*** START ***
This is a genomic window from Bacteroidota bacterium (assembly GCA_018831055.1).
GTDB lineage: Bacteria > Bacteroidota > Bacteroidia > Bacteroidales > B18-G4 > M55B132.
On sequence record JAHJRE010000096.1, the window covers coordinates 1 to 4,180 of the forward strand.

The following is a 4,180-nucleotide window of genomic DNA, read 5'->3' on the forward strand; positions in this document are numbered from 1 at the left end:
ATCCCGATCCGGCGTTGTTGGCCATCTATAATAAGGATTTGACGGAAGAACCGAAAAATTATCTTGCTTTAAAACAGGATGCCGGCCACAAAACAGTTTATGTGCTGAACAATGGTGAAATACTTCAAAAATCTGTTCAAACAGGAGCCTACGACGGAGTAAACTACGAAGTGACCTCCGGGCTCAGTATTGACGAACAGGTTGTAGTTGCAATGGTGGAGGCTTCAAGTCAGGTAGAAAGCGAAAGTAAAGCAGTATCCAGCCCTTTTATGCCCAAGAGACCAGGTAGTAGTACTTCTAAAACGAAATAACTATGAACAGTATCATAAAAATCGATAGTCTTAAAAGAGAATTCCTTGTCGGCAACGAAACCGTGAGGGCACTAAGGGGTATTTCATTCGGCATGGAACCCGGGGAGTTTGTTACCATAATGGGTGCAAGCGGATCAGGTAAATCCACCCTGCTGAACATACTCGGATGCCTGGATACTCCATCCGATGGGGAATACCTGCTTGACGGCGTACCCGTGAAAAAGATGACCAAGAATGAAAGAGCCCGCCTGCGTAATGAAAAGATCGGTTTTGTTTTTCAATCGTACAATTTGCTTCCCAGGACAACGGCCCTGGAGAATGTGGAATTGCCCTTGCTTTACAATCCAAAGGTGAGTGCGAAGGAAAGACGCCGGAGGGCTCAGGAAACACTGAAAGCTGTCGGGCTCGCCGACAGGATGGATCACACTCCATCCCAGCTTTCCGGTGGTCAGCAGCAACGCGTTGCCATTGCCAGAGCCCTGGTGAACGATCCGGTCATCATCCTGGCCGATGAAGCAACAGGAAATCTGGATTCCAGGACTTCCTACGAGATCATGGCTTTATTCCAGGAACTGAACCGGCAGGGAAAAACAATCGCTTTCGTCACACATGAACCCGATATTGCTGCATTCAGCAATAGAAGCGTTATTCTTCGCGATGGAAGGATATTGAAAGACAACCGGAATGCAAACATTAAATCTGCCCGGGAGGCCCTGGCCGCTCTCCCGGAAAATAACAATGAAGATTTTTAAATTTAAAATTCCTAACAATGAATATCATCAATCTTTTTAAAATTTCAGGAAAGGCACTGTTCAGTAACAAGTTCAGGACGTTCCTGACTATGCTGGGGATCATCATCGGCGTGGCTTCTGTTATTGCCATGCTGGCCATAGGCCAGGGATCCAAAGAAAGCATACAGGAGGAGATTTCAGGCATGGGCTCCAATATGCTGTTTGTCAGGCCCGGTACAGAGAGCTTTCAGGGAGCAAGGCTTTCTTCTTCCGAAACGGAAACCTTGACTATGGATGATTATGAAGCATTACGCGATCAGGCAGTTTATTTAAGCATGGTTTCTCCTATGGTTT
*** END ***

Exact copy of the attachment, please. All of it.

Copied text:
This is a genomic window from Bacteroidota bacterium (assembly GCA_018831055.1).
GTDB lineage: Bacteria > Bacteroidota > Bacteroidia > Bacteroidales > B18-G4 > M55B132.
On sequence record JAHJRE010000096.1, the window covers coordinates 1 to 4,180 of the forward strand.

The following is a 4,180-nucleotide window of genomic DNA, read 5'->3' on the forward strand; positions in this document are numbered from 1 at the left end:
ATCCCGATCCGGCGTTGTTGGCCATCTATAATAAGGATTTGACGGAAGAACCGAAAAATTATCTTGCTTTAAAACAGGATGCCGGCCACAAAACAGTTTATGTGCTGAACAATGGTGAAATACTTCAAAAATCTGTTCAAACAGGAGCCTACGACGGAGTAAACTACGAAGTGACCTCCGGGCTCAGTATTGACGAACAGGTTGTAGTTGCAATGGTGGAGGCTTCAAGTCAGGTAGAAAGCGAAAGTAAAGCAGTATCCAGCCCTTTTATGCCCAAGAGACCAGGTAGTAGTACTTCTAAAACGAAATAACTATGAACAGTATCATAAAAATCGATAGTCTTAAAAGAGAATTCCTTGTCGGCAACGAAACCGTGAGGGCACTAAGGGGTATTTCATTCGGCATGGAACCCGGGGAGTTTGTTACCATAATGGGTGCAAGCGGATCAGGTAAATCCACCCTGCTGAACATACTCGGATGCCTGGATACTCCATCCGATGGGGAATACCTGCTTGACGGCGTACCCGTGAAAAAGATGACCAAGAATGAAAGAGCCCGCCTGCGTAATGAAAAGATCGGTTTTGTTTTTCAATCGTACAATTTGCTTCCCAGGACAACGGCCCTGGAGAATGTGGAATTGCCCTTGCTTTACAATCCAAAGGTGAGTGCGAAGGAAAGACGCCGGAGGGCTCAGGAAACACTGAAAGCTGTCGGGCTCGCCGACAGGATGGATCACACTCCATCCCAGCTTTCCGGTGGTCAGCAGCAACGCGTTGCCATTGCCAGAGCCCTGGTGAACGATCCGGTCATCATCCTGGCCGATGAAGCAACAGGAAATCTGGATTCCAGGACTTCCTACGAGATCATGGCTTTATTCCAGGAACTGAACCGGCAGGGAAAAACAATCGCTTTCGTCACACATGAACCCGATATTGCTGCATTCAGCAATAGAAGCGTTATTCTTCGCGATGGAAGGATATTGAAAGACAACCGGAATGCAAACATTAAATCTGCCCGGGAGGCCCTGGCCGCTCTCCCGGAAAATAACAATGAAGATTTTTAAATTTAAAATTCCTAACAATGAATATCATCAATCTTTTTAAAATTTCAGGAAAGGCACTGTTCAGTAACAAGTTCAGGACGTTCCTGACTATGCTGGGGATCATCATCGGCGTGGCTTCTGTTATTGCCATGCTGGCCATAGGCCAGGGATCCAAAGAAAGCATACAGGAGGAGATTTCAGGCATGGGCTCCAATATGCTGTTTGTCAGGCCCGGTACAGAGAGCTTTCAGGGAGCAAGGCTTTCTTCTTCCGAAACGGAAACCTTGACTATGGATGATTATGAAGCATTACGCGATCAGGCAGTTTATTTAAGCATGGTTTCTCCTATGGTTT